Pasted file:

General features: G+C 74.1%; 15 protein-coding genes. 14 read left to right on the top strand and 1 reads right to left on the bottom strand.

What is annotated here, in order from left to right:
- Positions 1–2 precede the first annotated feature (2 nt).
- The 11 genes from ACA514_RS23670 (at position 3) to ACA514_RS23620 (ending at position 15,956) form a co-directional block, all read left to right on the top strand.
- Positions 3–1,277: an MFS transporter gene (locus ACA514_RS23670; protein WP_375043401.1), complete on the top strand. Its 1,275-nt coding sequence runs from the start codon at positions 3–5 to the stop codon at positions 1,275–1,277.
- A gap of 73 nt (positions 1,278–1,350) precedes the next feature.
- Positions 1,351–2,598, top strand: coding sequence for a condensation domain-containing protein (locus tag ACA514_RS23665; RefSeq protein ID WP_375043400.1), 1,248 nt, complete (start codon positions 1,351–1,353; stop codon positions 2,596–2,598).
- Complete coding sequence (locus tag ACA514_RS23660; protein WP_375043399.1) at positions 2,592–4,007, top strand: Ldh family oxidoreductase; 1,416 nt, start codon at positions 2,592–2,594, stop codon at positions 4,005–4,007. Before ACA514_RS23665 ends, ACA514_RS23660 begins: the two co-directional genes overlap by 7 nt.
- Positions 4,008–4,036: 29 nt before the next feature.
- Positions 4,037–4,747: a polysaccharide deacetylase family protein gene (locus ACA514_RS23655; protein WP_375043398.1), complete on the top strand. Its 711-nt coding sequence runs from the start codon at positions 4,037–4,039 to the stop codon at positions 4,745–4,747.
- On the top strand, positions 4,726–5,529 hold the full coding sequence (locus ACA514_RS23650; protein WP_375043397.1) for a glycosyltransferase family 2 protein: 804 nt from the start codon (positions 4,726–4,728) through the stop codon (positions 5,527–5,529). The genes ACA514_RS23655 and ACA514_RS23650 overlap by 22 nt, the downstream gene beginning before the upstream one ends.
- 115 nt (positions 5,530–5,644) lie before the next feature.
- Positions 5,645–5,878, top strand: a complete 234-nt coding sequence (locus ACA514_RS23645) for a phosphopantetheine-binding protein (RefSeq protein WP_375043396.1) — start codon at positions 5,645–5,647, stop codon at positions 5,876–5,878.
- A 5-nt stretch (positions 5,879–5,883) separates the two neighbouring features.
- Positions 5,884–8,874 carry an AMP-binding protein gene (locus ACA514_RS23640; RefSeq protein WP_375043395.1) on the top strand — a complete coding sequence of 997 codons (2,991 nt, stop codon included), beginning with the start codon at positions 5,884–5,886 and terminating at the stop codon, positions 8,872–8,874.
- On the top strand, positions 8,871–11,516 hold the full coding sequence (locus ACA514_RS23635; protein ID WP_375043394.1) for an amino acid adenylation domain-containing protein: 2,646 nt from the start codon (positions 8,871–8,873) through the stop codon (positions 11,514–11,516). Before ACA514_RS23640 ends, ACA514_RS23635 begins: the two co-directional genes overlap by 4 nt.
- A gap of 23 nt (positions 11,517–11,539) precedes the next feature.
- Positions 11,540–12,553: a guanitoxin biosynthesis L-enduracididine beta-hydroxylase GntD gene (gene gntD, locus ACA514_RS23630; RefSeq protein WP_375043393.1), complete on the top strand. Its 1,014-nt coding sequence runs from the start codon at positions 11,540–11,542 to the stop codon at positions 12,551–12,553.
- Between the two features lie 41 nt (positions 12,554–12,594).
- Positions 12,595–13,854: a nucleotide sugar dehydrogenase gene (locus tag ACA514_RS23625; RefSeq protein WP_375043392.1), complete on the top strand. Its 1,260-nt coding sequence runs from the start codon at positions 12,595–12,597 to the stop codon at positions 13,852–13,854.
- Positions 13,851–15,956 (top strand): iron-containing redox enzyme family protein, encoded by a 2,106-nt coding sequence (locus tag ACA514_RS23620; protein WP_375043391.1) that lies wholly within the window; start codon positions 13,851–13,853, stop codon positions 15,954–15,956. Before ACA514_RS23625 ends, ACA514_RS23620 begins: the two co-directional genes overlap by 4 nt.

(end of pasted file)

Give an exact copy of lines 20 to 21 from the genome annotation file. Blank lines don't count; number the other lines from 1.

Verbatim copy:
- Positions 12,595–13,854: a nucleotide sugar dehydrogenase gene (locus tag ACA514_RS23625; RefSeq protein WP_375043392.1), complete on the top strand. Its 1,260-nt coding sequence runs from the start codon at positions 12,595–12,597 to the stop codon at positions 13,852–13,854.
- Positions 13,851–15,956 (top strand): iron-containing redox enzyme family protein, encoded by a 2,106-nt coding sequence (locus tag ACA514_RS23620; protein WP_375043391.1) that lies wholly within the window; start codon positions 13,851–13,853, stop codon positions 15,954–15,956. Before ACA514_RS23625 ends, ACA514_RS23620 begins: the two co-directional genes overlap by 4 nt.